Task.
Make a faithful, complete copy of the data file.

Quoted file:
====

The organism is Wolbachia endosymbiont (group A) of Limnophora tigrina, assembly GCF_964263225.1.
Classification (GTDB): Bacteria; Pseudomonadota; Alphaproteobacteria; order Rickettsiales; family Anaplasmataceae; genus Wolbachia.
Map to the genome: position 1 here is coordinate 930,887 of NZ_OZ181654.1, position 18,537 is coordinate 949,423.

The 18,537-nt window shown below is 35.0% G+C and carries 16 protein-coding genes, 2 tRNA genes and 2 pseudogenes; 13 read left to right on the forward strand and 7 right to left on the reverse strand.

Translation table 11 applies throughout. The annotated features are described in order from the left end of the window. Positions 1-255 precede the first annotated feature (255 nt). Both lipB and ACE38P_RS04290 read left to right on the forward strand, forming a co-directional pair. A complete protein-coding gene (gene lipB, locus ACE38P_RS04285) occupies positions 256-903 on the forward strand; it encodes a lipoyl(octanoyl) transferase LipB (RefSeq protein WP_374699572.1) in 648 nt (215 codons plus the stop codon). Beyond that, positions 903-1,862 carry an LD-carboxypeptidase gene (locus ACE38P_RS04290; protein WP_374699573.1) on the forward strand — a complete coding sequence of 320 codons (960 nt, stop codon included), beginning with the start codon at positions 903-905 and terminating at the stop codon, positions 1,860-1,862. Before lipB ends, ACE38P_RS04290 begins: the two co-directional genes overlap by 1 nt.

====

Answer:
The organism is Wolbachia endosymbiont (group A) of Limnophora tigrina, assembly GCF_964263225.1.
Classification (GTDB): Bacteria; Pseudomonadota; Alphaproteobacteria; order Rickettsiales; family Anaplasmataceae; genus Wolbachia.
Map to the genome: position 1 here is coordinate 930,887 of NZ_OZ181654.1, position 18,537 is coordinate 949,423.

The 18,537-nt window shown below is 35.0% G+C and carries 16 protein-coding genes, 2 tRNA genes and 2 pseudogenes; 13 read left to right on the forward strand and 7 right to left on the reverse strand.

Translation table 11 applies throughout. The annotated features are described in order from the left end of the window. Positions 1-255 precede the first annotated feature (255 nt). Both lipB and ACE38P_RS04290 read left to right on the forward strand, forming a co-directional pair. A complete protein-coding gene (gene lipB, locus ACE38P_RS04285) occupies positions 256-903 on the forward strand; it encodes a lipoyl(octanoyl) transferase LipB (RefSeq protein WP_374699572.1) in 648 nt (215 codons plus the stop codon). Beyond that, positions 903-1,862 carry an LD-carboxypeptidase gene (locus ACE38P_RS04290; protein WP_374699573.1) on the forward strand — a complete coding sequence of 320 codons (960 nt, stop codon included), beginning with the start codon at positions 903-905 and terminating at the stop codon, positions 1,860-1,862. Before lipB ends, ACE38P_RS04290 begins: the two co-directional genes overlap by 1 nt.